Mr. MANSFIELD. - Whether there may possibly exist cases in which the Court will not permit, I will not go so far as to say, there may be, I don't know that there are; because this I am sure of, that if the prisoner was in another gaol, and his evidence was wanted before a Grand Jury, that the prosecutor upon applying for an Habeas Corpus might have it most certainly; if there may be cases in which it would not be admitted, they must in truth be of a very extraordinary nature: this order of your lordships has been talked of as if, when it was obtained, it gave some weight and effect to this man's testimony; but your lordships know that you neither do nor can make a man a witness, a man is or not a witness by the law of England; that your lordships cannot make or alter; but you administer, and administer it wisely; but it is the law of England says, whether a man can or not be admitted a witness; if that law says, he cannot, it is not in the power of all the courts of judicature in this kingdom to make him; on the contrary, if he is a legal witness, no Court can say he shall not be; and the only purport of this order is to remove the body of the prisoner Robertson, and the only effect of it as it seems to me is this, that the gaoler, who would otherwise be exceedingly blameable in admitting the prisoner out of his gaol, is excused from all fault in so doing; let me suppose this man had escaped from the gaol, and had then gone before the Grand Jury, is it to be doubted that if he was by law a competent witness, that his evidence might be received wherever he offers himself as a witness, though he had escaped from gaol? and your lordships order goes simply to the fact of the gaoler carrying the body of this prisoner before the Grand Jury; and the only difference seems to me, that the gaoler carrying the prisoner out of the gaol without permission from the Court, he might have behaved improperly, but however the witness himself as to his competency could not possibly be affected by the manner in which he went before the Grand Jury: I have heard it said indeed to-day that it may depend upon the Court, that it may depend upon the committing magistrate, whether an accomplice shall be a witness or not; I know of no such law; I know it may depend upon the Court whether a man who has been used as a witness and is afterward attempted to be tried; whether in the judgment of the Court he is to be put upon his trial; or whether the manner in which he has been used as a witness does entitle him to be excused from prosecution; so a magistrate sometimes advises a person to be admitted as a witness who is an accomplice, and who is perhaps at the same time in gaol; he takes a recognizance from him to appear as an evidence; the Court will afterwards consider whether that person has acted so properly as to be excused from a trial; but this is the first time that I have heard it said that the competency of a witness depended upon any magistrate of this kind, and as high and great a regard as I have for your lordships sitting here, I should be very sorry, for one, to have the law of England so changed, that it might depend upon the discretion of judges, and not upon the fixed rules of law, whether a man shall be a witness or not. Thus much upon the first objection, that this man was improperly carried before the Grand Jury; whether he was properly, or whether he was improperly carried is to this point we are now considering totally immaterial; the persons who were guilty of improperly carrying him, those who without legal authority procured the gaoler to let him go, may be worthy of censure; but as to the competency of the witness himself it seems to me to make no sort of difference. I am sorry, my learned friend who last spoke, introduced into this cause something of which you cannot take notice, but which seems to me to cast reflections upon those for whom I am concerned, whom I know are not worthy of such reflections, and the account given by Robertson is, that what he did was totally founded in mistake; in answer to which it is necessary for me to say something, and I will say as little as I can, though I should be justified in saying a great deal more: the argument supposes, at least, that Robertson was as great a criminal as any other person accused, nay, that he was the principal offender; I, who know as much, I believe, as any body can know of this cause, am very far from entertaining that opinion of Robertson; for though I think he acted blameably; yet as there are degrees of guilt, as far as the matter is understood by me, Robertson is considered as almost innocent, for I am perfectly satisfied that Robertson was really persuaded that the bond was genuine; this however does not appear before your lordships, and therefore should not be mentioned; I speak it only because I would not have those for whom I stand suffer from a reflection which is perfectly unmerited, and those persons too are incapable of making any bargain with Robertson or any other man, in order to bring about any thing improper in this or any cause, but especially in one like this, where the life of a person is concerned; it was thought proper, it was by my advice, and that is enough to excuse all others concerned in the business, that Robertson should be received as a witness; now as to Robertson being guilty or having acted a criminal part, the whole of the argument your lordships see assumed is, how does your lordships know, or how can you know what part Robertson acted?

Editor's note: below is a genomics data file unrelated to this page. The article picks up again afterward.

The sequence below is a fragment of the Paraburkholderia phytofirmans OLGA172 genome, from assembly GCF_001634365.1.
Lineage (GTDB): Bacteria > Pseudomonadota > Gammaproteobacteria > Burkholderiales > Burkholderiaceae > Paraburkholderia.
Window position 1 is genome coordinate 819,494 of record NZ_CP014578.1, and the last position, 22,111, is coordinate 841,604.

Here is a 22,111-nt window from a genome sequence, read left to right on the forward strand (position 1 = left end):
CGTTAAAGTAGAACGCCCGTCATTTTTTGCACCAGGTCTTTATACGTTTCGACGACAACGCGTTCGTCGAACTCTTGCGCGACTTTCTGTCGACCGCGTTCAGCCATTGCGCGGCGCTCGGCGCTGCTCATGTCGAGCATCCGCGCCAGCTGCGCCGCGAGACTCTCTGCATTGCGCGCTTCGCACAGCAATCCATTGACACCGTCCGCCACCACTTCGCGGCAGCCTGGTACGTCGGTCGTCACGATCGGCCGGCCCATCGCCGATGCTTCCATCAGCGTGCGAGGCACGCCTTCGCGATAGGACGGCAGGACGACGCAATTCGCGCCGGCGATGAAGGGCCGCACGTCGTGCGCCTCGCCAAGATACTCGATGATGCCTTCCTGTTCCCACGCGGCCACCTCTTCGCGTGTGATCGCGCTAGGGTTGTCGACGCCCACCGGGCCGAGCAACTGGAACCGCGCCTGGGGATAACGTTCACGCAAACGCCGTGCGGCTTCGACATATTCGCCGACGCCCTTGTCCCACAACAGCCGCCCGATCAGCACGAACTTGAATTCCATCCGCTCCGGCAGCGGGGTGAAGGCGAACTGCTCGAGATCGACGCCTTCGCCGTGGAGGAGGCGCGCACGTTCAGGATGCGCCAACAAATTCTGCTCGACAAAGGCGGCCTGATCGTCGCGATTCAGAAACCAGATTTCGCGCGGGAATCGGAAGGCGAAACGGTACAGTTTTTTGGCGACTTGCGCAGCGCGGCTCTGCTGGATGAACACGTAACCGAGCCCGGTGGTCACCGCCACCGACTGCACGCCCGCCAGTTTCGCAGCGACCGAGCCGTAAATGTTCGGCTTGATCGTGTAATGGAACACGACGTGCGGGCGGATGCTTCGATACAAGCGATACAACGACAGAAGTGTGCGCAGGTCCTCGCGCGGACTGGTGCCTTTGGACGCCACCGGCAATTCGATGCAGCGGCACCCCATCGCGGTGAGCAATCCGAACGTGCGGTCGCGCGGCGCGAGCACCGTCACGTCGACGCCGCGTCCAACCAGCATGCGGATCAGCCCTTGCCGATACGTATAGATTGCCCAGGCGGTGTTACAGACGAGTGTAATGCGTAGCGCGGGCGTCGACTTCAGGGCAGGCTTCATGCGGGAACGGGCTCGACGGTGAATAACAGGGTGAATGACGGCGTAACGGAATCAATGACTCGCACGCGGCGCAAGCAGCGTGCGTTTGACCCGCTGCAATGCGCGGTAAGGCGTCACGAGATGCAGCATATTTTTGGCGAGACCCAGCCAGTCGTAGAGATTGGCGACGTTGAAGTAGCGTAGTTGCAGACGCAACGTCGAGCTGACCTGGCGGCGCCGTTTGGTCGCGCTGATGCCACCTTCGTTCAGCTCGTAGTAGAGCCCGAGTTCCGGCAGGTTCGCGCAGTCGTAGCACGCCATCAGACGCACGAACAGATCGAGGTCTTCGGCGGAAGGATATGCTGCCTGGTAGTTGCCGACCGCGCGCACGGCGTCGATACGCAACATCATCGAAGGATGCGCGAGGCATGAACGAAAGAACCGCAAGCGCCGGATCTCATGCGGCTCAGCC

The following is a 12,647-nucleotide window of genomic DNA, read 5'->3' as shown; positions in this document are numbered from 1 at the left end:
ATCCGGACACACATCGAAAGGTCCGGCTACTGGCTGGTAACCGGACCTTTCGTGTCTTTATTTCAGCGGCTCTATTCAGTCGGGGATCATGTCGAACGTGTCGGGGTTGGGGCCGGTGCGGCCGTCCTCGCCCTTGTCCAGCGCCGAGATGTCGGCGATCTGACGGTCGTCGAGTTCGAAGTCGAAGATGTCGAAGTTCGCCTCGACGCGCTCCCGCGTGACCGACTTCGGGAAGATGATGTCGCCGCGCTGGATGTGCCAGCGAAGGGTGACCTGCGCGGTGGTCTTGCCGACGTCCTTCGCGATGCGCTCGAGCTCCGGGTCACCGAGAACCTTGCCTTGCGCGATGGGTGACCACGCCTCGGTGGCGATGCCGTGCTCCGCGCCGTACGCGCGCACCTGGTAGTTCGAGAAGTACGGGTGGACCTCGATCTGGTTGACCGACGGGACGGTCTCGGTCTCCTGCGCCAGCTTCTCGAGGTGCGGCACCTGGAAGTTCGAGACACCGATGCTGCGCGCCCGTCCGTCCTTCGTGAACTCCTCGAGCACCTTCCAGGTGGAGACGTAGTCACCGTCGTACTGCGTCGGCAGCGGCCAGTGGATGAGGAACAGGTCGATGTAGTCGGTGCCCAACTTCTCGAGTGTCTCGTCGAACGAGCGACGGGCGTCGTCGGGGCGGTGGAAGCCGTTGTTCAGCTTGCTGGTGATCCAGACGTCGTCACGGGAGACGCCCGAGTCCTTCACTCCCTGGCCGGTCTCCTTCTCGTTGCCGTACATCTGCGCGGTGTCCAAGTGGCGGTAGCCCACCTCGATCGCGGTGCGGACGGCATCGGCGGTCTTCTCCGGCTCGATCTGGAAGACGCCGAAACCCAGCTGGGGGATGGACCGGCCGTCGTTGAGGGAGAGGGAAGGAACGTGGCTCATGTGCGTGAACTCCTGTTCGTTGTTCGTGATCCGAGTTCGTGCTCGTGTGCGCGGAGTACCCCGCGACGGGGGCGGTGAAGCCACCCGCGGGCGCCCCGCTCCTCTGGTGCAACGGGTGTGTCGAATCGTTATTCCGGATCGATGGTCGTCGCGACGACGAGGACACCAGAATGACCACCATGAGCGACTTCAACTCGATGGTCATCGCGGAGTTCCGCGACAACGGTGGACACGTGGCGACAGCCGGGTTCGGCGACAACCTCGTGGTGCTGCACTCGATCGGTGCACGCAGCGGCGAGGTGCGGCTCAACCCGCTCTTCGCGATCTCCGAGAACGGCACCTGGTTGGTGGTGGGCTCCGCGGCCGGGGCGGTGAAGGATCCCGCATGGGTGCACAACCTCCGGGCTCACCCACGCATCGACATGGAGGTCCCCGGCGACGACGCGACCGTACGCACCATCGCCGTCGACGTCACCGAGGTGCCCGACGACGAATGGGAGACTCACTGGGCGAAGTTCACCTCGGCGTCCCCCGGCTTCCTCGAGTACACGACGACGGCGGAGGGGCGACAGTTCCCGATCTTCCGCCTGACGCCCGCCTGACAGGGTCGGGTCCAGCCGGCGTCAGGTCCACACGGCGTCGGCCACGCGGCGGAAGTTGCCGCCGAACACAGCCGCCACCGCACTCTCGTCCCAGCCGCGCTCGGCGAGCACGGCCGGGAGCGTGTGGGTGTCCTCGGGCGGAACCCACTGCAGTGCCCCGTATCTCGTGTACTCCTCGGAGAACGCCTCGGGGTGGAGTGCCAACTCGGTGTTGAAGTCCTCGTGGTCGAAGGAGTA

Mr. Justice WILLES. - All that we know is, he is committed for the same crime, we do not assume it, but we judge from his commitment that he is equally guilty.